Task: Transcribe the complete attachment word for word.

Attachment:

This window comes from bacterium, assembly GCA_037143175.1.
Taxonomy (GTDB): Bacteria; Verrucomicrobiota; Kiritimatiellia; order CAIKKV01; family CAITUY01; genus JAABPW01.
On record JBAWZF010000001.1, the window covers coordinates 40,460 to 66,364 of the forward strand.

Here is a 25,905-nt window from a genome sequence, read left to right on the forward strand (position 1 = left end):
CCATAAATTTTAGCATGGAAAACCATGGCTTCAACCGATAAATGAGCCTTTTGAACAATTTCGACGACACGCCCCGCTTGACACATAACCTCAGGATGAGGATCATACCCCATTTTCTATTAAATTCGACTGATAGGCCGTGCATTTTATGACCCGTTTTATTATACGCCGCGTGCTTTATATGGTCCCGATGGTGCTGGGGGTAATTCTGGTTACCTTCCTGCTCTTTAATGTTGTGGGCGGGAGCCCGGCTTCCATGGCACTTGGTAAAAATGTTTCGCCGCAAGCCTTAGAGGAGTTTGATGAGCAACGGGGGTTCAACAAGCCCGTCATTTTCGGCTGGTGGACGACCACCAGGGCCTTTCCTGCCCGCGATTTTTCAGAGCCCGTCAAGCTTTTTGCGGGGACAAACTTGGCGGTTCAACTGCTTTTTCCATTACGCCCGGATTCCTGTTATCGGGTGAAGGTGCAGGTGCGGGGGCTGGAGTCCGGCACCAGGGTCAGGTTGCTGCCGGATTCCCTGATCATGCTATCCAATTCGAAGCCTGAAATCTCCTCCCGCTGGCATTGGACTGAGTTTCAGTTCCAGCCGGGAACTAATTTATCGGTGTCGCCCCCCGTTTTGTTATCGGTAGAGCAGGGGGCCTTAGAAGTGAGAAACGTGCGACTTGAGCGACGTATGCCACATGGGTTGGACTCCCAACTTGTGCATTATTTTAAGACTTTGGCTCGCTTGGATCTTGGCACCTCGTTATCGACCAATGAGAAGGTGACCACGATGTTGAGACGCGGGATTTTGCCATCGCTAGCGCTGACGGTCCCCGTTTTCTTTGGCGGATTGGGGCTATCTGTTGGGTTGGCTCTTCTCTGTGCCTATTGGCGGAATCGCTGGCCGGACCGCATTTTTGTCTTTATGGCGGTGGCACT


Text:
This window comes from bacterium, assembly GCA_037143175.1.
Taxonomy (GTDB): Bacteria; Verrucomicrobiota; Kiritimatiellia; order CAIKKV01; family CAITUY01; genus JAABPW01.
On record JBAWZF010000001.1, the window covers coordinates 40,460 to 66,364 of the forward strand.

Here is a 25,905-nt window from a genome sequence, read left to right on the forward strand (position 1 = left end):
CCATAAATTTTAGCATGGAAAACCATGGCTTCAACCGATAAATGAGCCTTTTGAACAATTTCGACGACACGCCCCGCTTGACACATAACCTCAGGATGAGGATCATACCCCATTTTCTATTAAATTCGACTGATAGGCCGTGCATTTTATGACCCGTTTTATTATACGCCGCGTGCTTTATATGGTCCCGATGGTGCTGGGGGTAATTCTGGTTACCTTCCTGCTCTTTAATGTTGTGGGCGGGAGCCCGGCTTCCATGGCACTTGGTAAAAATGTTTCGCCGCAAGCCTTAGAGGAGTTTGATGAGCAACGGGGGTTCAACAAGCCCGTCATTTTCGGCTGGTGGACGACCACCAGGGCCTTTCCTGCCCGCGATTTTTCAGAGCCCGTCAAGCTTTTTGCGGGGACAAACTTGGCGGTTCAACTGCTTTTTCCATTACGCCCGGATTCCTGTTATCGGGTGAAGGTGCAGGTGCGGGGGCTGGAGTCCGGCACCAGGGTCAGGTTGCTGCCGGATTCCCTGATCATGCTATCCAATTCGAAGCCTGAAATCTCCTCCCGCTGGCATTGGACTGAGTTTCAGTTCCAGCCGGGAACTAATTTATCGGTGTCGCCCCCCGTTTTGTTATCGGTAGAGCAGGGGGCCTTAGAAGTGAGAAACGTGCGACTTGAGCGACGTATGCCACATGGGTTGGACTCCCAACTTGTGCATTATTTTAAGACTTTGGCTCGCTTGGATCTTGGCACCTCGTTATCGACCAATGAGAAGGTGACCACGATGTTGAGACGCGGGATTTTGCCATCGCTAGCGCTGACGGTCCCCGTTTTCTTTGGCGGATTGGGGCTATCTGTTGGGTTGGCTCTTCTCTGTGCCTATTGGCGGAATCGCTGGCCGGACCGCATTTTTGTCTTTATGGCGGTGGCACT